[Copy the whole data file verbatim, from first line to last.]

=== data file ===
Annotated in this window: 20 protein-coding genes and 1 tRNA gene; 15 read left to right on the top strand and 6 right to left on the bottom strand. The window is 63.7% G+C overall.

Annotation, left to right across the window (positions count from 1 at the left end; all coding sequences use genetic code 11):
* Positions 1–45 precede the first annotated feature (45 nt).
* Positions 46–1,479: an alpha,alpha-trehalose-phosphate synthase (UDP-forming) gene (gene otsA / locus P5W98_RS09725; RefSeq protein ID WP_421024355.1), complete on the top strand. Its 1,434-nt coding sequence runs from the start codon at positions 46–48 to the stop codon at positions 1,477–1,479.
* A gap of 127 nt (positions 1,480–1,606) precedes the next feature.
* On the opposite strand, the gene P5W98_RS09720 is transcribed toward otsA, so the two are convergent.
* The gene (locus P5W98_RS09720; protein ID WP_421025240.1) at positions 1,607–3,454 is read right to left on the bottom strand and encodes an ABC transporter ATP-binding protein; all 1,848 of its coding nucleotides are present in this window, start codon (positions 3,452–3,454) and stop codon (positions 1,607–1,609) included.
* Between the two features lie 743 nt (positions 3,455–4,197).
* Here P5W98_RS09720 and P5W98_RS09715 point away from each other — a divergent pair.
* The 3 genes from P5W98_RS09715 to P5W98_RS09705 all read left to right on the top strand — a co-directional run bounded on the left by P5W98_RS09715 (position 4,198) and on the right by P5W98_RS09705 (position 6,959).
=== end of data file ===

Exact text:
Annotated in this window: 20 protein-coding genes and 1 tRNA gene; 15 read left to right on the top strand and 6 right to left on the bottom strand. The window is 63.7% G+C overall.

Annotation, left to right across the window (positions count from 1 at the left end; all coding sequences use genetic code 11):
* Positions 1–45 precede the first annotated feature (45 nt).
* Positions 46–1,479: an alpha,alpha-trehalose-phosphate synthase (UDP-forming) gene (gene otsA / locus P5W98_RS09725; RefSeq protein ID WP_421024355.1), complete on the top strand. Its 1,434-nt coding sequence runs from the start codon at positions 46–48 to the stop codon at positions 1,477–1,479.
* A gap of 127 nt (positions 1,480–1,606) precedes the next feature.
* On the opposite strand, the gene P5W98_RS09720 is transcribed toward otsA, so the two are convergent.
* The gene (locus P5W98_RS09720; protein ID WP_421025240.1) at positions 1,607–3,454 is read right to left on the bottom strand and encodes an ABC transporter ATP-binding protein; all 1,848 of its coding nucleotides are present in this window, start codon (positions 3,452–3,454) and stop codon (positions 1,607–1,609) included.
* Between the two features lie 743 nt (positions 3,455–4,197).
* Here P5W98_RS09720 and P5W98_RS09715 point away from each other — a divergent pair.
* The 3 genes from P5W98_RS09715 to P5W98_RS09705 all read left to right on the top strand — a co-directional run bounded on the left by P5W98_RS09715 (position 4,198) and on the right by P5W98_RS09705 (position 6,959).